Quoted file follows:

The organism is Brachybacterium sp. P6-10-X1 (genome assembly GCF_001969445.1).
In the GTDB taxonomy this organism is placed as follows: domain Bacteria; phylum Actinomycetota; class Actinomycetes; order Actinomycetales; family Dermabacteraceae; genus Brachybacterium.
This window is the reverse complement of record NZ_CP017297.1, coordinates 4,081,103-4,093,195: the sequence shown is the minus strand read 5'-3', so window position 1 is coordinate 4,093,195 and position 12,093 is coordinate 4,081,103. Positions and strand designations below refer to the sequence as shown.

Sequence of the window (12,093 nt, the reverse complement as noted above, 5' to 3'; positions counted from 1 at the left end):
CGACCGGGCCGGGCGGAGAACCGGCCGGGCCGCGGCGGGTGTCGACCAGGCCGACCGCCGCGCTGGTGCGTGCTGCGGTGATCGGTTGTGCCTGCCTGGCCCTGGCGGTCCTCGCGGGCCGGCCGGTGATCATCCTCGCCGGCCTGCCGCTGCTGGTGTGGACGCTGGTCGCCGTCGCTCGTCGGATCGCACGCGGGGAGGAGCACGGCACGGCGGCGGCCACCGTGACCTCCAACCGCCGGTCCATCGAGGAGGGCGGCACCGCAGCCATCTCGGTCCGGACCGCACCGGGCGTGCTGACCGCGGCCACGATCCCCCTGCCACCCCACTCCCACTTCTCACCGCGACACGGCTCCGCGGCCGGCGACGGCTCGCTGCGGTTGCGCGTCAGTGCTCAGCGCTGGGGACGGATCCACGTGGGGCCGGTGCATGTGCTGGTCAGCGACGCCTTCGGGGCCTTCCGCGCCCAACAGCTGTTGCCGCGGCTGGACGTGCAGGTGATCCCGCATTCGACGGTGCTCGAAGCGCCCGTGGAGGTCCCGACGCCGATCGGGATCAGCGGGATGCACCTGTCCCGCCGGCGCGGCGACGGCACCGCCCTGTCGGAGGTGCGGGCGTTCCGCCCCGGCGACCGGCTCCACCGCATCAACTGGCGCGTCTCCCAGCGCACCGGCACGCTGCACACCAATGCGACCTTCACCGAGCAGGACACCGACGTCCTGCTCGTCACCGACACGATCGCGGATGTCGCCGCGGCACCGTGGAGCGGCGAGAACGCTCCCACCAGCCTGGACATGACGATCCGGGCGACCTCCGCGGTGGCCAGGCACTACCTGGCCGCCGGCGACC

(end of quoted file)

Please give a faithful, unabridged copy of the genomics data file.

The organism is Brachybacterium sp. P6-10-X1 (genome assembly GCF_001969445.1).
In the GTDB taxonomy this organism is placed as follows: domain Bacteria; phylum Actinomycetota; class Actinomycetes; order Actinomycetales; family Dermabacteraceae; genus Brachybacterium.
This window is the reverse complement of record NZ_CP017297.1, coordinates 4,081,103-4,093,195: the sequence shown is the minus strand read 5'-3', so window position 1 is coordinate 4,093,195 and position 12,093 is coordinate 4,081,103. Positions and strand designations below refer to the sequence as shown.

Sequence of the window (12,093 nt, the reverse complement as noted above, 5' to 3'; positions counted from 1 at the left end):
CGACCGGGCCGGGCGGAGAACCGGCCGGGCCGCGGCGGGTGTCGACCAGGCCGACCGCCGCGCTGGTGCGTGCTGCGGTGATCGGTTGTGCCTGCCTGGCCCTGGCGGTCCTCGCGGGCCGGCCGGTGATCATCCTCGCCGGCCTGCCGCTGCTGGTGTGGACGCTGGTCGCCGTCGCTCGTCGGATCGCACGCGGGGAGGAGCACGGCACGGCGGCGGCCACCGTGACCTCCAACCGCCGGTCCATCGAGGAGGGCGGCACCGCAGCCATCTCGGTCCGGACCGCACCGGGCGTGCTGACCGCGGCCACGATCCCCCTGCCACCCCACTCCCACTTCTCACCGCGACACGGCTCCGCGGCCGGCGACGGCTCGCTGCGGTTGCGCGTCAGTGCTCAGCGCTGGGGACGGATCCACGTGGGGCCGGTGCATGTGCTGGTCAGCGACGCCTTCGGGGCCTTCCGCGCCCAACAGCTGTTGCCGCGGCTGGACGTGCAGGTGATCCCGCATTCGACGGTGCTCGAAGCGCCCGTGGAGGTCCCGACGCCGATCGGGATCAGCGGGATGCACCTGTCCCGCCGGCGCGGCGACGGCACCGCCCTGTCGGAGGTGCGGGCGTTCCGCCCCGGCGACCGGCTCCACCGCATCAACTGGCGCGTCTCCCAGCGCACCGGCACGCTGCACACCAATGCGACCTTCACCGAGCAGGACACCGACGTCCTGCTCGTCACCGACACGATCGCGGATGTCGCCGCGGCACCGTGGAGCGGCGAGAACGCTCCCACCAGCCTGGACATGACGATCCGGGCGACCTCCGCGGTGGCCAGGCACTACCTGGCCGCCGGCGACC